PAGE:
Linking disgust and misophonia: The role of mental contamination
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City University of New York
Submission date: 2023-06-04
Final revision date: 2023-07-15
Acceptance date: 2023-07-17
Online publication date: 2023-12-17
Publication date: 2023-12-17
Corresponding author
Usha Barahmand   

City University of New York
Arch Psych Psych 2023;25(4):39-50
Aim of the study:
In the current study, the authors sought to examine whether the link between moral and sexual disgust and misophonia is mediated by mental contamination.

Subject or material and methods:
An internationally diverse sample of 283 adults (193 females, 76 males, and 14 non-binary individuals) ranging in age from 18 to 60 years old was recruited from online social media platforms and survey recruitment sites. The sample completed an online battery of scales that consisted of the New York Misophonia Scale, State Metal Contamination Scale, and the Three-Domain Disgust Scale. The hypotheses were evaluated using a series of mediations. performed using the PROCESS add-on in SPSS.

Correlations were found between emotional and aggressive-avoidant reactions in misophonia, mental contamination, pathogen disgust, and sexual disgust. Moral disgust and non-aggressive reactions in misophonia failed to correlate significantly with any of the other constructs. Sexual disgust had direct and indirect effects while pathogen disgust had only direct effects on aspects of misophonia.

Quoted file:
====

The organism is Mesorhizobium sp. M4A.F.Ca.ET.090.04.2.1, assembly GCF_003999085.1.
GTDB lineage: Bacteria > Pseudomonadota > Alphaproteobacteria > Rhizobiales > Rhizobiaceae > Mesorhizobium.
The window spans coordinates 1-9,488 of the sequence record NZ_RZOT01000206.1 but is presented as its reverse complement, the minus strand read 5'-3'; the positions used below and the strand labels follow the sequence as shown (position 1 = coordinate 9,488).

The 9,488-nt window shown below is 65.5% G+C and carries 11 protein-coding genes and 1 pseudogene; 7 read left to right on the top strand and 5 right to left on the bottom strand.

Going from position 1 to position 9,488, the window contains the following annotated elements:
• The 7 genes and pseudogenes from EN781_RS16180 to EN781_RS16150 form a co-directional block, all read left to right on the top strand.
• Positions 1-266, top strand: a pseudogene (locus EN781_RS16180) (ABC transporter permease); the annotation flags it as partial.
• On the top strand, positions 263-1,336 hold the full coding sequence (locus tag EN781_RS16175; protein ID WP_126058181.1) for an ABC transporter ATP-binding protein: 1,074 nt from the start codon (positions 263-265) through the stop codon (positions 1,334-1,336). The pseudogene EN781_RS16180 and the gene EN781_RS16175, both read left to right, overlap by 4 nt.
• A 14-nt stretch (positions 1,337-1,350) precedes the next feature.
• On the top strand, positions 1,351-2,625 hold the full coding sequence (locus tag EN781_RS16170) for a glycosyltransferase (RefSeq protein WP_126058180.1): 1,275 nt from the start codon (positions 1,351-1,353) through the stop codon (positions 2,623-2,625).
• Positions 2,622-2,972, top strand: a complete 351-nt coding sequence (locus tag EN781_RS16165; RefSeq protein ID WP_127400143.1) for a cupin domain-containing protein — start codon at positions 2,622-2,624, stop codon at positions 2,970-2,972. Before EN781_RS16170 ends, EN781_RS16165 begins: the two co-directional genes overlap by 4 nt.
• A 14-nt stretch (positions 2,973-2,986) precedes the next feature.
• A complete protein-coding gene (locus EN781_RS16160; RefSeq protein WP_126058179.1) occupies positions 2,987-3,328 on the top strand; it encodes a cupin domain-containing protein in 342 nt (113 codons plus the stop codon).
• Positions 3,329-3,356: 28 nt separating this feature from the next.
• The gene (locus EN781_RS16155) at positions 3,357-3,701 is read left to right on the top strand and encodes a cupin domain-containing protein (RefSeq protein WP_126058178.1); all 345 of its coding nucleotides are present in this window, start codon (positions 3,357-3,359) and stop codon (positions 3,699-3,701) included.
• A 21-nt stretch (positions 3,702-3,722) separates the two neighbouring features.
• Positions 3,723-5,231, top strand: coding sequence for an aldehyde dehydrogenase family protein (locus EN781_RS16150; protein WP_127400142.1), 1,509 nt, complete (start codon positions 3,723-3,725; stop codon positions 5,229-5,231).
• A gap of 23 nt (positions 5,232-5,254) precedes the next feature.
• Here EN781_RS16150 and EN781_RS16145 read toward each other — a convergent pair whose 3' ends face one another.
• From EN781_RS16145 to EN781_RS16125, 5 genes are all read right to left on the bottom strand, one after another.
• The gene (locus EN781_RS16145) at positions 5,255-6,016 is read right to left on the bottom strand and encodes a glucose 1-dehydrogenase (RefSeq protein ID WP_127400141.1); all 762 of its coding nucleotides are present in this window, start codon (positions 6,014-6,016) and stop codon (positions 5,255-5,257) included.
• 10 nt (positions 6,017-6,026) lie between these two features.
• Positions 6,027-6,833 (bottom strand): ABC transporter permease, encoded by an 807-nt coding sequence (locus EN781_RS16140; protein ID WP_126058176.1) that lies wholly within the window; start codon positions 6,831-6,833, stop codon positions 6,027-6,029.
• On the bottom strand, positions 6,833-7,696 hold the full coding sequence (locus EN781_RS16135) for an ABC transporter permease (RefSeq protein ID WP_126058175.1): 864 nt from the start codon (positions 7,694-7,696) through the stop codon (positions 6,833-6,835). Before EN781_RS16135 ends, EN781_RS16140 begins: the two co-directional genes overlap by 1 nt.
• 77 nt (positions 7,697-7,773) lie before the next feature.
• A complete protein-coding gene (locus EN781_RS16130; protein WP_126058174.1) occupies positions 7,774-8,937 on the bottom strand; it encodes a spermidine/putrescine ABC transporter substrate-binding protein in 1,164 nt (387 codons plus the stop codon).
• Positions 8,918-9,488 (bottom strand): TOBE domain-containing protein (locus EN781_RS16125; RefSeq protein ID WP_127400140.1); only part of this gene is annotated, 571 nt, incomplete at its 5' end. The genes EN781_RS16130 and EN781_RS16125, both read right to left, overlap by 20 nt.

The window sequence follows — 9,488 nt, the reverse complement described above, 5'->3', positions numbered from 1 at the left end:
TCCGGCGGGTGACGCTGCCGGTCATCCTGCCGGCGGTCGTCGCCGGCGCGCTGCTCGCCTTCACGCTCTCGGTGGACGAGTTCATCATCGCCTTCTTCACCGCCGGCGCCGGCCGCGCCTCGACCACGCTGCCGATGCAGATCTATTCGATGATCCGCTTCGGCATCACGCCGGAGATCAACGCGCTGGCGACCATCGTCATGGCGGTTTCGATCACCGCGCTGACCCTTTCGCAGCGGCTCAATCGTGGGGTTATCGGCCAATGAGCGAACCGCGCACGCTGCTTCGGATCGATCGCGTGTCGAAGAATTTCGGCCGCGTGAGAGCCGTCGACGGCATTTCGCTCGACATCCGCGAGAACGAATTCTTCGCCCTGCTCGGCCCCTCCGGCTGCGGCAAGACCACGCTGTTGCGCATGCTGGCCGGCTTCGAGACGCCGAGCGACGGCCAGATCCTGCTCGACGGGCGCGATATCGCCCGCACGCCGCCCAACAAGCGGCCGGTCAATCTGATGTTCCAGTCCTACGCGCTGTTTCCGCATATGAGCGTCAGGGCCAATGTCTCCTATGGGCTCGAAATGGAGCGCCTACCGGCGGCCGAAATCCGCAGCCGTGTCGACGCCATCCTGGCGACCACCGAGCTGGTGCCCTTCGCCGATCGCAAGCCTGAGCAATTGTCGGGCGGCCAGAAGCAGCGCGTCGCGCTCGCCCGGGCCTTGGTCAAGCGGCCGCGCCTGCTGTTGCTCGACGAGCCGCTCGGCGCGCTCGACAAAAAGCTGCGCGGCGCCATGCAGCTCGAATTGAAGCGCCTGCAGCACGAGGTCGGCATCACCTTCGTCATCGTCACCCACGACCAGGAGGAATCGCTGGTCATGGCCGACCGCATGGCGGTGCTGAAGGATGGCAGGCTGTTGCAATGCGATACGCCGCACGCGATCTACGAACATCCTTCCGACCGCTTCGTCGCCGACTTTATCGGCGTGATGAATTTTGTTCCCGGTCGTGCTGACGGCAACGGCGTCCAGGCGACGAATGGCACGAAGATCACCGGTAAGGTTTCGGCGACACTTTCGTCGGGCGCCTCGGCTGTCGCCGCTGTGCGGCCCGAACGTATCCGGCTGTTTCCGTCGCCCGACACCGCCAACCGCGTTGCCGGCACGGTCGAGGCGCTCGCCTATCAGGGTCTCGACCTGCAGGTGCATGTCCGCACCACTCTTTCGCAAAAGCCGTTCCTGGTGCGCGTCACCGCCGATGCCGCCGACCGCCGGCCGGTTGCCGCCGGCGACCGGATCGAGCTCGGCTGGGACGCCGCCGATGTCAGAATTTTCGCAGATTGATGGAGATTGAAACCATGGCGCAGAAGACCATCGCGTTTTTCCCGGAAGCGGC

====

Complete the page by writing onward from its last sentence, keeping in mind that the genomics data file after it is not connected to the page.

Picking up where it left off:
These findings partially support our hypothesis that mental contamination mediates the link between disgust propensity and misophonia while also confirming that pathogen-based disgust is not associated with mental contamination.

Findings imply that misophonia is distinct from obsessive-compulsive disorder. Further research into the conceptualization of moral disgust is warranted.

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